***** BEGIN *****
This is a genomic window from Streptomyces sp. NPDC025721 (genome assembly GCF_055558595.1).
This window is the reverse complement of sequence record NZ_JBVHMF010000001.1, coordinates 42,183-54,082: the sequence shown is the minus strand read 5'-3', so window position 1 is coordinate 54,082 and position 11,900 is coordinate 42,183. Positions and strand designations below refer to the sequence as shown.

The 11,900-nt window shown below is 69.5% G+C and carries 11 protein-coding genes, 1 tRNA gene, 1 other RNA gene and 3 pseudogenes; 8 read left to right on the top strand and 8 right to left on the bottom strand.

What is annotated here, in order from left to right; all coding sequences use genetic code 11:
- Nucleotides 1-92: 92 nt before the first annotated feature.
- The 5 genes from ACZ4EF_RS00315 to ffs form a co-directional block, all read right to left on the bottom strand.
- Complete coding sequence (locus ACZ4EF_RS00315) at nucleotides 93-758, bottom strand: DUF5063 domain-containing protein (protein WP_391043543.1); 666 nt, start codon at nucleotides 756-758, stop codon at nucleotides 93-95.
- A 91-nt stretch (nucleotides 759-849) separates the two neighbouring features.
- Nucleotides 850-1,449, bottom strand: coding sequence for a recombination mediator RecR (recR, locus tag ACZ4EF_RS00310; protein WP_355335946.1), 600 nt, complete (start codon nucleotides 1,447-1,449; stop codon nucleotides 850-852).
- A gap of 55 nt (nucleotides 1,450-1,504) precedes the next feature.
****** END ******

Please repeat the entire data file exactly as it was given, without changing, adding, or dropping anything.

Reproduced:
This is a genomic window from Streptomyces sp. NPDC025721 (genome assembly GCF_055558595.1).
This window is the reverse complement of sequence record NZ_JBVHMF010000001.1, coordinates 42,183-54,082: the sequence shown is the minus strand read 5'-3', so window position 1 is coordinate 54,082 and position 11,900 is coordinate 42,183. Positions and strand designations below refer to the sequence as shown.

The 11,900-nt window shown below is 69.5% G+C and carries 11 protein-coding genes, 1 tRNA gene, 1 other RNA gene and 3 pseudogenes; 8 read left to right on the top strand and 8 right to left on the bottom strand.

What is annotated here, in order from left to right; all coding sequences use genetic code 11:
- Nucleotides 1-92: 92 nt before the first annotated feature.
- The 5 genes from ACZ4EF_RS00315 to ffs form a co-directional block, all read right to left on the bottom strand.
- Complete coding sequence (locus ACZ4EF_RS00315) at nucleotides 93-758, bottom strand: DUF5063 domain-containing protein (protein WP_391043543.1); 666 nt, start codon at nucleotides 756-758, stop codon at nucleotides 93-95.
- A 91-nt stretch (nucleotides 759-849) separates the two neighbouring features.
- Nucleotides 850-1,449, bottom strand: coding sequence for a recombination mediator RecR (recR, locus tag ACZ4EF_RS00310; protein WP_355335946.1), 600 nt, complete (start codon nucleotides 1,447-1,449; stop codon nucleotides 850-852).
- A gap of 55 nt (nucleotides 1,450-1,504) precedes the next feature.